Surge Predicted for Light-Truck Sales

Jan. 8, 2013
Commercial sales of light trucks should surge this year because of the need to replace aging vehicles coupled with significant fuel economy improvements across a range of models, according to OEMs and industry analysts

Commercial sales of light trucks should surge this year because of the need to replace aging vehicles coupled with significant fuel economy improvements across a range of models, according to OEMs and industry analysts.

Research firm Polk, for one, believes that the large pickup truck segment, which it said has declined over the past five years, will likely grow with several important new launches in 2013 and into the 2014 model year – with General Motors, Toyota and Ford Motor Co. all planning to showcase redesigned vehicles in this segment during the next 18 to 24 months, the firm reported.

Increased marketing activity to support these launches, together with a recovering market for new housing starts – which impacts registrations of new pickup trucks within the construction industry – should result in growth in this segment in the coming year, Polk noted.

James Bell, head of consumer affairs for GM, told Fleet Owner that improved fuel economy of the new 2014 Chevrolet Silverado and GMC Sierra pickups rolled out by the OEM late last year will be one of the major drivers of pickup sales in 2013.

“Fuel savings really moves the needle, especially for the smaller [work truck] guys,” he explained. “We’ve really gotten the combustion process right now and our active fuel management system, which shuts down four cylinders when that power isn’t needed, is a really huge advance where fuel economy is concerned. It makes these pickups that much more efficient work tools.”

Chrysler has also focused on fuel efficiency for its truck models, especially where the Ram 1500 pickup line is concerned.

But Bob Hegbloom, director of Chrysler’s Ram Truck division, told Fleet Owner that fuel economy is only part of the equation for work truck users, be they single vehicle owners or fleets.

That’s why Chrysler developed and launched its new Ram Commercial division in November last year; to provide work truck users with a “one stop shop” not just for pickups but for vans and beefier chassis cab models as well.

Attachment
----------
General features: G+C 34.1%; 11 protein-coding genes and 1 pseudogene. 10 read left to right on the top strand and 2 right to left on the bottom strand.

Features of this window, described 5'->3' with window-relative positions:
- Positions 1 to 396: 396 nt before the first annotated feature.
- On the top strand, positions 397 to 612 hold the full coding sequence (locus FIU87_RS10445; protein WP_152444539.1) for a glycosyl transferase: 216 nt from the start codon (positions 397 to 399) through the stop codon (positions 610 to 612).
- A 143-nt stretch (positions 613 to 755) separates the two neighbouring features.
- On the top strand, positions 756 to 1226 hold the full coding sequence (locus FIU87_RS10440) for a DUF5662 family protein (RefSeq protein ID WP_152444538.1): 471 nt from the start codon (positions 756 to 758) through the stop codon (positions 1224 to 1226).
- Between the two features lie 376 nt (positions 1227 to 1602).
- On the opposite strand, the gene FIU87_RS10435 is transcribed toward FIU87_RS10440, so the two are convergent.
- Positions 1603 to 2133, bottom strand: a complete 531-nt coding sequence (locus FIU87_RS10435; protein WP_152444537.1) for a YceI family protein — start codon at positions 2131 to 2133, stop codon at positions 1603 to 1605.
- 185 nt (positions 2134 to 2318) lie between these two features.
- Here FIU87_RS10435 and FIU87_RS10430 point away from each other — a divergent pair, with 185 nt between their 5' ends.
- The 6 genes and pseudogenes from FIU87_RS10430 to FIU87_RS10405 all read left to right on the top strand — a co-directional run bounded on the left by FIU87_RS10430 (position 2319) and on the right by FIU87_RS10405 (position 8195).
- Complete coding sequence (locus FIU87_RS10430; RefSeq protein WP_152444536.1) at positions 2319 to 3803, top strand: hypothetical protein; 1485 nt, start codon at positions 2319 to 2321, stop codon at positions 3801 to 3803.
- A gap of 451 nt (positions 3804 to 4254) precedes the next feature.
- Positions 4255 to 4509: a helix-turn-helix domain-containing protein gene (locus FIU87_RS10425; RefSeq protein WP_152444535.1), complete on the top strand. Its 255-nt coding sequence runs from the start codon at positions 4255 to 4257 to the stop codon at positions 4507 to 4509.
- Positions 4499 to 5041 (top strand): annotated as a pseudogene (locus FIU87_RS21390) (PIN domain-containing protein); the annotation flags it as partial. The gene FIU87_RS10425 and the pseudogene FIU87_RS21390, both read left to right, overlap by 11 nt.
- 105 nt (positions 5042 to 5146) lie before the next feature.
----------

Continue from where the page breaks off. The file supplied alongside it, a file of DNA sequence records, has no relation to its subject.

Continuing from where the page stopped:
With the entire auto industry growing by two million units year-over-year in 2012, and further growth expected in 2013, commercial business will be key as it represents about one quarter of the total volume, Hegbloom explained.

“But we needed the proper structure in place to meet the needs of the commercial buyer, so that they can ‘hit the easy button’ when it comes to their business needs,” he said. That includes not only pickups but vans as well, such the Ram C/V van introduced in 2011 and the upcoming 2014 Ram ProMaster, which will go on sale beginning in the thrid quarter this year.

Based on the successful Fiat Ducato, the Ram ProMaster will be significantly redesigned with familiar Ram Truck styling cues, offering features and powertrains preferred, Chrsyler noted – and will be yet another model added to the commercial portfolio within the Ram Commercial division.

To help fuel demand for those products, Ram Truck is also focused on growing a network of Ram “BusinessLink” dealers focused on the needs of commercial customer, and Hegbloom said about one third of Ram Truck dealers were so established by the end of 2012.

"Time is money in the commercial sector, so if we can save them time and make it easier to access a range of services – such as our ‘On The Job’ incentives, specifically designed to lower the expense of commercial upfits – then we’ll win customers as this is a very loyal segment,” he stressed.

Polk added, though, that the growth in light trucks is reflective of a much broader spike in demand for automobiles in North America.

The firm said new light vehicle registrations in the U.S. in 2013 are expected to increase 6.6% over 2012 levels to 15.3 million vehicles, with North American production volumes predicted to increase to the 15.9 million unit range (a roughly 2.4% jump from 2012) driven by an improving economy and capacity expansion in the region.

Also, Polk's analysis indicates new vehicle introductions in 2013 will escalate dramatically, with 43 new vehicle introductions in the U.S. planned for the year, up nearly 50% over 2012 levels. In addition, 60 vehicle redesigns are expected in the coming year. New launch and refreshed product activity is likely to result in an uptick in registrations as showroom traffic and, in turn, sales tend to increase in the timeframe surrounding new introductions.

"We expect continued recovery in the industry in 2013 and 2014, a positive sign for the U.S. economy," noted Anthony Pratt, Polk’s director of forecasting for the Americas. "The auto sector is likely to continue to be one of the key sectors that lead the U.S. economic recovery; however, we don't expect to realize pre-recession levels in the 17 million vehicles range for many years."